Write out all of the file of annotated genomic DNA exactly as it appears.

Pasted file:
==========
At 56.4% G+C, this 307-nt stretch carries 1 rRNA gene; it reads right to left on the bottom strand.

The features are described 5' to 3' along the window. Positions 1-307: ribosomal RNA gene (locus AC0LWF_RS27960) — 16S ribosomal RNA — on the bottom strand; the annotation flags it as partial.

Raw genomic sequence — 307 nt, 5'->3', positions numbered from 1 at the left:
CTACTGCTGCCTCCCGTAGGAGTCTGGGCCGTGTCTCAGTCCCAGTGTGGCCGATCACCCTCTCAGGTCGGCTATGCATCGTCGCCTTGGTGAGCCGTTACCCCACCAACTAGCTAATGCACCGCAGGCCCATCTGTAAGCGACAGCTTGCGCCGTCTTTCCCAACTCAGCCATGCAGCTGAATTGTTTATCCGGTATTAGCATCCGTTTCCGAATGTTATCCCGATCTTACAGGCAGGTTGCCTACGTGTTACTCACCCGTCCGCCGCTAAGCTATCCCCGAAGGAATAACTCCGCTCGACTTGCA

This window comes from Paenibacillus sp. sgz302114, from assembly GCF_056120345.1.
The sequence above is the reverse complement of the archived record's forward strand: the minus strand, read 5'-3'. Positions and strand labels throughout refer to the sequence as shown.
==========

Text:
At 56.4% G+C, this 307-nt stretch carries 1 rRNA gene; it reads right to left on the bottom strand.

The features are described 5' to 3' along the window. Positions 1-307: ribosomal RNA gene (locus AC0LWF_RS27960) — 16S ribosomal RNA — on the bottom strand; the annotation flags it as partial.

Raw genomic sequence — 307 nt, 5'->3', positions numbered from 1 at the left:
CTACTGCTGCCTCCCGTAGGAGTCTGGGCCGTGTCTCAGTCCCAGTGTGGCCGATCACCCTCTCAGGTCGGCTATGCATCGTCGCCTTGGTGAGCCGTTACCCCACCAACTAGCTAATGCACCGCAGGCCCATCTGTAAGCGACAGCTTGCGCCGTCTTTCCCAACTCAGCCATGCAGCTGAATTGTTTATCCGGTATTAGCATCCGTTTCCGAATGTTATCCCGATCTTACAGGCAGGTTGCCTACGTGTTACTCACCCGTCCGCCGCTAAGCTATCCCCGAAGGAATAACTCCGCTCGACTTGCA

This window comes from Paenibacillus sp. sgz302114, from assembly GCF_056120345.1.
The sequence above is the reverse complement of the archived record's forward strand: the minus strand, read 5'-3'. Positions and strand labels throughout refer to the sequence as shown.